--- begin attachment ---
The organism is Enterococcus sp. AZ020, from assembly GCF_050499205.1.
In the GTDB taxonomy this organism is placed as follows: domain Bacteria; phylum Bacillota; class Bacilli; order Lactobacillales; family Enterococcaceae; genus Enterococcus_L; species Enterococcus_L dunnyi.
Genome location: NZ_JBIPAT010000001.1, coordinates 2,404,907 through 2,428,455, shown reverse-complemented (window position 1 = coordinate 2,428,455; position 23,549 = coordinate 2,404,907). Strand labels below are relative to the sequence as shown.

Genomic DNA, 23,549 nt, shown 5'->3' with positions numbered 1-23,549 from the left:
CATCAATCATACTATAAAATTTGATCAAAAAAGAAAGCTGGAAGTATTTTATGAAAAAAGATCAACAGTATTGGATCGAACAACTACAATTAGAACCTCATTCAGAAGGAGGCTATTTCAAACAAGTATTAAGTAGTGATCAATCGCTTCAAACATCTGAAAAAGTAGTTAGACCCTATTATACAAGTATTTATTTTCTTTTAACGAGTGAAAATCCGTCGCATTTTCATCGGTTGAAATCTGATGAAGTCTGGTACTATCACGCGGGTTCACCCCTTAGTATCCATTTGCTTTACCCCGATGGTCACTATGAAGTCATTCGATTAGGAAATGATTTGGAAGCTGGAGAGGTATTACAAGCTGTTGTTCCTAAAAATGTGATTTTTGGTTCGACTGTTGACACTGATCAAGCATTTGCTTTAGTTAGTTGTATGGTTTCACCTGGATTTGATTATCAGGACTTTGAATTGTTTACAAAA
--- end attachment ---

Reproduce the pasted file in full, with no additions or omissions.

The organism is Enterococcus sp. AZ020, from assembly GCF_050499205.1.
In the GTDB taxonomy this organism is placed as follows: domain Bacteria; phylum Bacillota; class Bacilli; order Lactobacillales; family Enterococcaceae; genus Enterococcus_L; species Enterococcus_L dunnyi.
Genome location: NZ_JBIPAT010000001.1, coordinates 2,404,907 through 2,428,455, shown reverse-complemented (window position 1 = coordinate 2,428,455; position 23,549 = coordinate 2,404,907). Strand labels below are relative to the sequence as shown.

Genomic DNA, 23,549 nt, shown 5'->3' with positions numbered 1-23,549 from the left:
CATCAATCATACTATAAAATTTGATCAAAAAAGAAAGCTGGAAGTATTTTATGAAAAAAGATCAACAGTATTGGATCGAACAACTACAATTAGAACCTCATTCAGAAGGAGGCTATTTCAAACAAGTATTAAGTAGTGATCAATCGCTTCAAACATCTGAAAAAGTAGTTAGACCCTATTATACAAGTATTTATTTTCTTTTAACGAGTGAAAATCCGTCGCATTTTCATCGGTTGAAATCTGATGAAGTCTGGTACTATCACGCGGGTTCACCCCTTAGTATCCATTTGCTTTACCCCGATGGTCACTATGAAGTCATTCGATTAGGAAATGATTTGGAAGCTGGAGAGGTATTACAAGCTGTTGTTCCTAAAAATGTGATTTTTGGTTCGACTGTTGACACTGATCAAGCATTTGCTTTAGTTAGTTGTATGGTTTCACCTGGATTTGATTATCAGGACTTTGAATTGTTTACAAAA